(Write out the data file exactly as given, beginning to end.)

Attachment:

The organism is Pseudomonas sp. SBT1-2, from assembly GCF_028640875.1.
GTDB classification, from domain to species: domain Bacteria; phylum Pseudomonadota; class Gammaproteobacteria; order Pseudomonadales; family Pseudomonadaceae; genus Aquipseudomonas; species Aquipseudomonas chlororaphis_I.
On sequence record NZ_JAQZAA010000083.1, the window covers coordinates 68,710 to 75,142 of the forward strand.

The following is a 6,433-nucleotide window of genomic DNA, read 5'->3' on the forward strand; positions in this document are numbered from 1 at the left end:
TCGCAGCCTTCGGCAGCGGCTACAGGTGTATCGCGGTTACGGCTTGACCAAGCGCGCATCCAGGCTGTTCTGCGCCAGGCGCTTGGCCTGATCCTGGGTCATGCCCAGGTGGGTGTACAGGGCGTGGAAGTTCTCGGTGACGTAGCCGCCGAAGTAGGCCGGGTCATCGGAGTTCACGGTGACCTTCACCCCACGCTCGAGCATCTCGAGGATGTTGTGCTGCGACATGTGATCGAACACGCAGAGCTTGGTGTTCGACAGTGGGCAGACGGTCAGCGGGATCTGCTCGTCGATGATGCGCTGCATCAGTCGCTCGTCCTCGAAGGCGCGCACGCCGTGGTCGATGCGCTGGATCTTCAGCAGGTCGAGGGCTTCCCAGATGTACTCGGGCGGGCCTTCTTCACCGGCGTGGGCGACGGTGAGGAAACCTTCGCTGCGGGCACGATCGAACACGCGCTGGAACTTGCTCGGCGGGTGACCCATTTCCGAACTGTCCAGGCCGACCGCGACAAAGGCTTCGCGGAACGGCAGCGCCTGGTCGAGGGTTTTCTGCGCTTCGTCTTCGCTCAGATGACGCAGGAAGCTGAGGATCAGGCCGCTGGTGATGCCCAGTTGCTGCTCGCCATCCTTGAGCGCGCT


The organism is Pseudomonas sp. SBT1-2, from assembly GCF_028640875.1.
GTDB classification, from domain to species: domain Bacteria; phylum Pseudomonadota; class Gammaproteobacteria; order Pseudomonadales; family Pseudomonadaceae; genus Aquipseudomonas; species Aquipseudomonas chlororaphis_I.
On sequence record NZ_JAQZAA010000083.1, the window covers coordinates 68,710 to 75,142 of the forward strand.

The following is a 6,433-nucleotide window of genomic DNA, read 5'->3' on the forward strand; positions in this document are numbered from 1 at the left end:
TCGCAGCCTTCGGCAGCGGCTACAGGTGTATCGCGGTTACGGCTTGACCAAGCGCGCATCCAGGCTGTTCTGCGCCAGGCGCTTGGCCTGATCCTGGGTCATGCCCAGGTGGGTGTACAGGGCGTGGAAGTTCTCGGTGACGTAGCCGCCGAAGTAGGCCGGGTCATCGGAGTTCACGGTGACCTTCACCCCACGCTCGAGCATCTCGAGGATGTTGTGCTGCGACATGTGATCGAACACGCAGAGCTTGGTGTTCGACAGTGGGCAGACGGTCAGCGGGATCTGCTCGTCGATGATGCGCTGCATCAGTCGCTCGTCCTCGAAGGCGCGCACGCCGTGGTCGATGCGCTGGATCTTCAGCAGGTCGAGGGCTTCCCAGATGTACTCGGGCGGGCCTTCTTCACCGGCGTGGGCGACGGTGAGGAAACCTTCGCTGCGGGCACGATCGAACACGCGCTGGAACTTGCTCGGCGGGTGACCCATTTCCGAACTGTCCAGGCCGACCGCGACAAAGGCTTCGCGGAACGGCAGCGCCTGGTCGAGGGTTTTCTGCGCTTCGTCTTCGCTCAGATGACGCAGGAAGCTGAGGATCAGGCCGCTGGTGATGCCCAGTTGCTGCTCGCCATCCTTGAGCGCGCT